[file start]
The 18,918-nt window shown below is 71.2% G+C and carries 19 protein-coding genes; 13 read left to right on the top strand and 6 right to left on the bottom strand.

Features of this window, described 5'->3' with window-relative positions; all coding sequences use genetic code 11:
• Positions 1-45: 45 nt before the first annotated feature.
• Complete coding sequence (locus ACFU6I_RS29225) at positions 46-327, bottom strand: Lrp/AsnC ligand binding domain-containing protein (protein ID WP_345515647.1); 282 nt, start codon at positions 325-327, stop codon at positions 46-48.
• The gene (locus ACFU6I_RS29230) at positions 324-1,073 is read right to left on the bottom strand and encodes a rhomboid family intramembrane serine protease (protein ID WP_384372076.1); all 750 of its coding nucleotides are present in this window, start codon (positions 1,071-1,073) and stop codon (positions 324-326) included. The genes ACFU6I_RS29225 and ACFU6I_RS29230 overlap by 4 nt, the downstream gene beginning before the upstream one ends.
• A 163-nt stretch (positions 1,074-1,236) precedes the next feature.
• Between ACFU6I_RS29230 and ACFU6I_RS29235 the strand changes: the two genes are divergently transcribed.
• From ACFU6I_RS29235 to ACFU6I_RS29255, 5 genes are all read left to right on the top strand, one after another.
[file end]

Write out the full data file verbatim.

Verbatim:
The 18,918-nt window shown below is 71.2% G+C and carries 19 protein-coding genes; 13 read left to right on the top strand and 6 right to left on the bottom strand.

Features of this window, described 5'->3' with window-relative positions; all coding sequences use genetic code 11:
• Positions 1-45: 45 nt before the first annotated feature.
• Complete coding sequence (locus ACFU6I_RS29225) at positions 46-327, bottom strand: Lrp/AsnC ligand binding domain-containing protein (protein ID WP_345515647.1); 282 nt, start codon at positions 325-327, stop codon at positions 46-48.
• The gene (locus ACFU6I_RS29230) at positions 324-1,073 is read right to left on the bottom strand and encodes a rhomboid family intramembrane serine protease (protein ID WP_384372076.1); all 750 of its coding nucleotides are present in this window, start codon (positions 1,071-1,073) and stop codon (positions 324-326) included. The genes ACFU6I_RS29225 and ACFU6I_RS29230 overlap by 4 nt, the downstream gene beginning before the upstream one ends.
• A 163-nt stretch (positions 1,074-1,236) precedes the next feature.
• Between ACFU6I_RS29230 and ACFU6I_RS29235 the strand changes: the two genes are divergently transcribed.
• From ACFU6I_RS29235 to ACFU6I_RS29255, 5 genes are all read left to right on the top strand, one after another.